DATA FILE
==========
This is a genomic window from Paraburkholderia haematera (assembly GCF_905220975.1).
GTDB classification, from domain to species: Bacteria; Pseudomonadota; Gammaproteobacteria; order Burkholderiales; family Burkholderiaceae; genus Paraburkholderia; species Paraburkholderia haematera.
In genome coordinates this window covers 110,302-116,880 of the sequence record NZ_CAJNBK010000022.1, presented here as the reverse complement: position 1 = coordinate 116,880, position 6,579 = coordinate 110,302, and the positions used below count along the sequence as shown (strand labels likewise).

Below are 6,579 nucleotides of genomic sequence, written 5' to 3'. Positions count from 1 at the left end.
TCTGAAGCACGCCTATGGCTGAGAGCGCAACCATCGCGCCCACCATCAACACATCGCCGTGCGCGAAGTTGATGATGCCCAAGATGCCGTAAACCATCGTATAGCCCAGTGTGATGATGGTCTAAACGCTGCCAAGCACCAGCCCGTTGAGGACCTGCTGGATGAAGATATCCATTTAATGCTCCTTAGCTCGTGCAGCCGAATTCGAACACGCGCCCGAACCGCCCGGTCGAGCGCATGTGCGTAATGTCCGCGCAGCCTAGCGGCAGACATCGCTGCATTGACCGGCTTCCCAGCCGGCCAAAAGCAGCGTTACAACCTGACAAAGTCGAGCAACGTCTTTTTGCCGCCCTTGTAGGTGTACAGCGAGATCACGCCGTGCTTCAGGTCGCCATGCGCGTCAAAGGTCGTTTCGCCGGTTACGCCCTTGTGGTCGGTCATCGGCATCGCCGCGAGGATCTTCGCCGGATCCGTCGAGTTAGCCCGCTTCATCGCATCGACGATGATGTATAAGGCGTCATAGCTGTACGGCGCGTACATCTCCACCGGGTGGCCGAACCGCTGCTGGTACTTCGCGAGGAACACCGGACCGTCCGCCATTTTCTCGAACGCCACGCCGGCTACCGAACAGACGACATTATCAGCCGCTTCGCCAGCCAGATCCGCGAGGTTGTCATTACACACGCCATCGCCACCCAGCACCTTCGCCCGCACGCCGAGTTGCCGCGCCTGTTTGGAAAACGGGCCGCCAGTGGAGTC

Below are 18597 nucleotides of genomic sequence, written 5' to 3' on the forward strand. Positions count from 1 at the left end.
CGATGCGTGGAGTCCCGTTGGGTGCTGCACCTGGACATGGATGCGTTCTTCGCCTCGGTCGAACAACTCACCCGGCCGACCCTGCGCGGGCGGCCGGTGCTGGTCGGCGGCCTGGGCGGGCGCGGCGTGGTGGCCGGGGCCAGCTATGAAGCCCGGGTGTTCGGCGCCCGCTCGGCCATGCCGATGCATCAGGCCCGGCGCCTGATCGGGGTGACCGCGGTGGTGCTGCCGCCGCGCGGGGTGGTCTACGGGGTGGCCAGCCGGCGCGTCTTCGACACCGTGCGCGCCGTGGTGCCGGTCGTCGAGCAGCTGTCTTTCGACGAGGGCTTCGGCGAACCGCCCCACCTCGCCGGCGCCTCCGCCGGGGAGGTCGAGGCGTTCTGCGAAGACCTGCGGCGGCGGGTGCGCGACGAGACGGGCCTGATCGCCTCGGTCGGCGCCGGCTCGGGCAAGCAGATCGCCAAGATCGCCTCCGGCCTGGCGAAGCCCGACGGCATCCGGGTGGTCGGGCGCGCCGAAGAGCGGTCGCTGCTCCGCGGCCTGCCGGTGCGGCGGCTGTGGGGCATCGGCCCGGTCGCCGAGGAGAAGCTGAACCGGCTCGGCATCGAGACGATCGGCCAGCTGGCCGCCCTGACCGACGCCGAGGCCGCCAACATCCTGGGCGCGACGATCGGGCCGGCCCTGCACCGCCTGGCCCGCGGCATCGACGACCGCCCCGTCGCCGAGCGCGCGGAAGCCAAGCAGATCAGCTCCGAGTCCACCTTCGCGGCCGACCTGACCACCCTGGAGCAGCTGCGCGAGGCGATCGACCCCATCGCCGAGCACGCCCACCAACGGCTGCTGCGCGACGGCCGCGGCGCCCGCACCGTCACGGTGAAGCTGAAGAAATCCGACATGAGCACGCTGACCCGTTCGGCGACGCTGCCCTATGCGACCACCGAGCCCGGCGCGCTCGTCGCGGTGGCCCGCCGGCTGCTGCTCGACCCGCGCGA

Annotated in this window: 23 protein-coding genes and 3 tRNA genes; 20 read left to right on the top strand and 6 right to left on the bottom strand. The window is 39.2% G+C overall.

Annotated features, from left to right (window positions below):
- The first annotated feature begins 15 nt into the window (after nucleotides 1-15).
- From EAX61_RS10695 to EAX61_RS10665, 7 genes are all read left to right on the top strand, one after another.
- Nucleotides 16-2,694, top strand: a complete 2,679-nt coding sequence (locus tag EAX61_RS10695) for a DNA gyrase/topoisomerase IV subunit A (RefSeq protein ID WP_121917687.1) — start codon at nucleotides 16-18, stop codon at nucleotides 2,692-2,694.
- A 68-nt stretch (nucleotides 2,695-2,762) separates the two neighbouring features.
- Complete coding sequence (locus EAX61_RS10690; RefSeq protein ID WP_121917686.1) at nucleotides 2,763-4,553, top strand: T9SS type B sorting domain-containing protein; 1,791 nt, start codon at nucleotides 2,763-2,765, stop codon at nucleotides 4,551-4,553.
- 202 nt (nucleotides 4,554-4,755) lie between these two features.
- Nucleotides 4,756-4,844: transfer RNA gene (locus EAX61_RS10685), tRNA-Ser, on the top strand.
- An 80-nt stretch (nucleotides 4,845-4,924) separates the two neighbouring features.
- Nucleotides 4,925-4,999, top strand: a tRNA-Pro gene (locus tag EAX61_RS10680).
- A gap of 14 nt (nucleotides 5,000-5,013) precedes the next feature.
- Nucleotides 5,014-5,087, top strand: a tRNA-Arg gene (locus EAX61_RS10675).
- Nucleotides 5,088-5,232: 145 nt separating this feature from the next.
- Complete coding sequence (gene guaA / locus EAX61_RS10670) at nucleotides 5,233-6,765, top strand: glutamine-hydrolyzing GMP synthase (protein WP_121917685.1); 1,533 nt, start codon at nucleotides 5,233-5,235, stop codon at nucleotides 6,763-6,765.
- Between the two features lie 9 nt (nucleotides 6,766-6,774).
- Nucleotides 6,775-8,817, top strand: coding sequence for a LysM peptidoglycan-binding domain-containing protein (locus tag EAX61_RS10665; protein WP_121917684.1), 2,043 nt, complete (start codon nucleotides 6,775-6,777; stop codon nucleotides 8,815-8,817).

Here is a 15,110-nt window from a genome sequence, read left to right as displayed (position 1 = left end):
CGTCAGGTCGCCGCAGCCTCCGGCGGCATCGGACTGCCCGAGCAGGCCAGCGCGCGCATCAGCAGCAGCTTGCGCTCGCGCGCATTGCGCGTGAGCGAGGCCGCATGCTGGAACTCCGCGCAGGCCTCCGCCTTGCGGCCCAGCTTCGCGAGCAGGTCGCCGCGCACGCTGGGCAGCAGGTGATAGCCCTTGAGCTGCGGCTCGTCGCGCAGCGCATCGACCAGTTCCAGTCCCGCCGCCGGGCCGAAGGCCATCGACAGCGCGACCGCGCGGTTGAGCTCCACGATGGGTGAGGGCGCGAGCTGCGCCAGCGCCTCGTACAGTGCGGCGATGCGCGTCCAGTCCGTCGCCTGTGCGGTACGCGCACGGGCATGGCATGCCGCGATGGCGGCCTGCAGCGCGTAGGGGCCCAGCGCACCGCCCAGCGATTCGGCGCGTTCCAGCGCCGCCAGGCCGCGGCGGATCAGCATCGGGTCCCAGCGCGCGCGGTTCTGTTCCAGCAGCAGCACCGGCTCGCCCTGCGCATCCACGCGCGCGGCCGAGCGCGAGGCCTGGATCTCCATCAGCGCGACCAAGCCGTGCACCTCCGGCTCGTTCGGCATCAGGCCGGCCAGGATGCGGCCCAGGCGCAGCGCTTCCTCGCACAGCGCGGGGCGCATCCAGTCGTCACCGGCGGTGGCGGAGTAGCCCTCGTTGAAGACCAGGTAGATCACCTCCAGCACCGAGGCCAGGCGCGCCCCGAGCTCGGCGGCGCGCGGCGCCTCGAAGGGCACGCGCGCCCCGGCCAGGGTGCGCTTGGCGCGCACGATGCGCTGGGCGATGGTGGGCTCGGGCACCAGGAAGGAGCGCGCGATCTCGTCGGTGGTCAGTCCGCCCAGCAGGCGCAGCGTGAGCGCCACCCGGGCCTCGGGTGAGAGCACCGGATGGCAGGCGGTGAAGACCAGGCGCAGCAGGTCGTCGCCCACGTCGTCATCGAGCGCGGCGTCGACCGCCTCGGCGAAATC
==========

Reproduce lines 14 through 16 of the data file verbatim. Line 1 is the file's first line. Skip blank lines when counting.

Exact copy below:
- Complete coding sequence (locus EAX61_RS10690; RefSeq protein ID WP_121917686.1) at nucleotides 2,763-4,553, top strand: T9SS type B sorting domain-containing protein; 1,791 nt, start codon at nucleotides 2,763-2,765, stop codon at nucleotides 4,551-4,553.
- 202 nt (nucleotides 4,554-4,755) lie between these two features.
- Nucleotides 4,756-4,844: transfer RNA gene (locus EAX61_RS10685), tRNA-Ser, on the top strand.